Module 11: Opening Up to Others

Who do I talk to?

If you don’t have a partner, family member or friend to talk to then there are organisations who can help. Stop It Now! offers free confidential advice and support for people who are concerned about their sexual thoughts, feelings or behaviours. You can also get counselling via your GP or the British Association for Counselling and Psychotherapy (BACP).  

How do I talk about my feelings?

Some emotions are more difficult to express than others. Negative ones can often be harder to express but there are ways to make it easier.

Setting the scene - Location is important. You want somewhere that offers privacy; you want to have the time to discuss the situation and how you feel, possibly on neutral territory. For example you might choose a quiet corner of a café on an afternoon when you have plenty of time.

Self-talk – Use positive self-talk to help yourself calm down and build your confidence to talk about your feelings. If you are unsure what positive self-talk is then read the self-talk section.

 

They are my friend; they care about me and want to hear how I feel. They will be happy to be able to help me.

It can be really helpful to plan out what you want to say to someone and how you are going to say it. You don’t want to plan out the whole conversation (as you need to be able to respond to what the other person says) but it can be helpful to have an opening line.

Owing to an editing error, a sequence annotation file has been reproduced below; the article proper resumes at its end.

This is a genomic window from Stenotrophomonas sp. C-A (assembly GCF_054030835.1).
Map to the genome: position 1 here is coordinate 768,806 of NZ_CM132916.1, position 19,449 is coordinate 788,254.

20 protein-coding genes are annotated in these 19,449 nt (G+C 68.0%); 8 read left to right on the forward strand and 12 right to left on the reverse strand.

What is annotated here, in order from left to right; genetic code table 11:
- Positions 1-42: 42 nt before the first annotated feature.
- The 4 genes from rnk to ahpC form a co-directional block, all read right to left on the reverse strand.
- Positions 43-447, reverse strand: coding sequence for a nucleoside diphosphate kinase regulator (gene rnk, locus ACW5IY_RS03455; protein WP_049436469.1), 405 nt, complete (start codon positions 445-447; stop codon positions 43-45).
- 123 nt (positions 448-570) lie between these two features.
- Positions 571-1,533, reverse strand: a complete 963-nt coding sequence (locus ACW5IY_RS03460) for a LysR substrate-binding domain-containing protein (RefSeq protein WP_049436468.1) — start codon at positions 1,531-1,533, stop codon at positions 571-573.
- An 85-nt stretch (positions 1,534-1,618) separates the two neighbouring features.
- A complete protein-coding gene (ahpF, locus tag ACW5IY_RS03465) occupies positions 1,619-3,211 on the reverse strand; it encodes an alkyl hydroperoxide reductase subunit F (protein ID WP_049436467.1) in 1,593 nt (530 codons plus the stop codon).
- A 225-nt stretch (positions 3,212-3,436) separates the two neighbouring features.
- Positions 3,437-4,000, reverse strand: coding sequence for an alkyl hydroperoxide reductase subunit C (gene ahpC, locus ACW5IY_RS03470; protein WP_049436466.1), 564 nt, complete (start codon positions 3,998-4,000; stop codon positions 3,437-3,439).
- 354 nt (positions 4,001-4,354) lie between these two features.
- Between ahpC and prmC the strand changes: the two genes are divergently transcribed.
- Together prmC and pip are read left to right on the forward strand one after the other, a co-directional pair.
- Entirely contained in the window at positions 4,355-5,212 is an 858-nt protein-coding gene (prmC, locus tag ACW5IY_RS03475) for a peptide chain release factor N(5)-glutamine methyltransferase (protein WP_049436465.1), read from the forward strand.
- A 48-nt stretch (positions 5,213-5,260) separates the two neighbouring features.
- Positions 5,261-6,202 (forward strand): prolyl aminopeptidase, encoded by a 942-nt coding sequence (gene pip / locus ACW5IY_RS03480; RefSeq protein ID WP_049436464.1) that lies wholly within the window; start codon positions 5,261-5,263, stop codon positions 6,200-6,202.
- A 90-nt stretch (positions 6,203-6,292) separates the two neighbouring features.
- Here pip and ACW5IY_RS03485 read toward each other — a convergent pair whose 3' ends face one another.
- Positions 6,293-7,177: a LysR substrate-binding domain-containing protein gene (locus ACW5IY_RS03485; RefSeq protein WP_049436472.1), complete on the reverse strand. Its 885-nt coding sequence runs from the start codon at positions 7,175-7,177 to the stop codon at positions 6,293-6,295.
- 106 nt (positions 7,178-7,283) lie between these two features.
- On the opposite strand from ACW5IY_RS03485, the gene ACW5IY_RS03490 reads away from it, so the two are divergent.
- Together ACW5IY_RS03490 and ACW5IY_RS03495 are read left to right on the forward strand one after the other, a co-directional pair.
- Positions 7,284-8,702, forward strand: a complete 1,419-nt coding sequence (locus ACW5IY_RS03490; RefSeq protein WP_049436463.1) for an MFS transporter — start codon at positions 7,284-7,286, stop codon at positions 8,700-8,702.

Feeling lonely illustration

What if they are causing the problem?

If your feelings stem from the other person’s behaviour then it is important to approach the discussion in a non-confrontational way. Using the following structure can be helpful:

DESCRIBE THE SITUATION – “when we don’t spend time together”

EXPRESS YOUR FEELINGS – “I feel lonely”

SPECIFY WHAT YOU WANT TO HAPPEN – “I would like us to have at least one evening a week together”

STATE THE OUTCOME – “that way we can have quality time together”

It is important to state how you feel using ‘I’ statements, as no one can disagree with how you feel and it doesn’t sound like you are blaming the other person. (Try practising in your head ‘you make me feel lonely’ versus ‘I feel lonely’ and see how it sounds to you.)


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